1. Inducement

Government solicitation of a crime does not satisfy the element of inducement required for an entrapment defense. United States v. Mayfield, 771 F.3d 417 (7th Cir. 2014). The Seventh Circuit recently expanded upon the meaning of "government inducement" in a stash house robbery case.

"The fact that government agents initiated contact with the defendant, suggested the crime, or furnished the ordinary opportunity to commit it is insufficient to show inducement. Instead, inducement means government solicitation of the crime plus some other government conduct that creates a risk that a person who would not commit the crime if left to his own devices will do so in response to the government's efforts."

United States v. Blitch, No. 11-3519, 2014 WL 6766697, at *6 (7th Cir. Dec. 2, 2014) (quoting United States v. Mayfield, 771 F.3d 417 (7th Cir. 2014). The Seventh Circuit elaborated on the "solicitation plus" standard for inducement by stating:

The "other conduct" may be repeated attempts at persuasion, fraudulent representations, threats, coercive tactics, harassment, promises of reward beyond that inherent in the customary execution of the crime, pleas based on need, sympathy, or friendship, or any other conduct by government agents that creates a risk that a person who otherwise would not commit the crime if left alone will do so in response to the government's efforts."

Mayfield, 771 F.3d at 435. Satisfying inducement requires much more than contact and opportunity by the government. Mere promotion of an opportunity for defendant to commit a crime, which he was ready and willing to commit, does not satisfy government inducement. Therefore, a defendant must also offer evidence that he was not predisposed to commit the crime of which he is accused.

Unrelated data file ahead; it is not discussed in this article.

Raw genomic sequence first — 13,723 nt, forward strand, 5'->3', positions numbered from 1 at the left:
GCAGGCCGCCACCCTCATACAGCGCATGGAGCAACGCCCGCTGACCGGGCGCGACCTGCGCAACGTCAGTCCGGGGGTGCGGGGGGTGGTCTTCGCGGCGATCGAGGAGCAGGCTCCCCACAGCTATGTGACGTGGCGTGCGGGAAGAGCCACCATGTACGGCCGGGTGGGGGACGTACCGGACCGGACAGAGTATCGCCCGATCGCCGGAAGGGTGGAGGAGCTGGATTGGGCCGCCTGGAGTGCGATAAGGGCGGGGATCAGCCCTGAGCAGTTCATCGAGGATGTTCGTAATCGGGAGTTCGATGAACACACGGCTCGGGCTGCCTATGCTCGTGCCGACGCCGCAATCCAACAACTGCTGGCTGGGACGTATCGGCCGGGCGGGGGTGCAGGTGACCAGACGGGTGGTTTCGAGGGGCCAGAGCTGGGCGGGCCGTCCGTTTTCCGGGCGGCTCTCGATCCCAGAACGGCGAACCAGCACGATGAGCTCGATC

2. Predisposition

Predisposition denotes the probability that a defendant would have committed the crime without the government's involvement, or had a previous intent to commit the crime, but not yet found the means to do so. Mayfield, 771 F.3d at 436. Many factors weigh into determining a defendant's predisposition. These include: (1) whether defendant has a prior criminal record; (2) whether criminal activity was initially suggested by the government; (3) whether the defendant engaged in the criminal activity for profit; (4) whether the defendant exhibited signs of reluctance to commit the crime that was later overcome by government inducement; and (5) the type of the government inducement. United States v. Kaminski, 703 F.2d 1004, 1008 (7th Cir.1983)

According to Gibb, the government solicited him to commit the robbery, and he was not predisposed to commit a stash house robbery prior to meeting with the CI and UC (Doc. 104, p. 6). He argues that his criminal history fails to show a proclivity for stash house robberies. He also claims that he "lacked the propensity to independently orchestrate a stash-house robbery and was susceptible to persuasion from government actors" based on his cognitive level ( Id. ) and medical history (Doc. 73).

The government argues that, even if the Court were to consider defendant's argument at this juncture, there is ample evidence to suggest that the government did not induce Gibb to commit the crimes charged, and that he was actually predisposed to commit the crimes. The government claims that once presented with the stash house robbery proposal, Gibb readily acted as willing participant with a professed ability to carry out the crime in collaboration with his codefendants. Gibb and his co-defendants were recorded planning the methodology of the robbery in the UC's vehicle on the day they believed they were committing the crime. The government also points out that Gibb has a lengthy criminal record. Upon meeting the CI, Gibb boasted about his criminal record and previous robberies, even going so far as to instruct the CI to "Google" him prior to requesting the introduction to the CI's associate (Doc. 113, p. 2).

B. Entrapment-an affirmative defense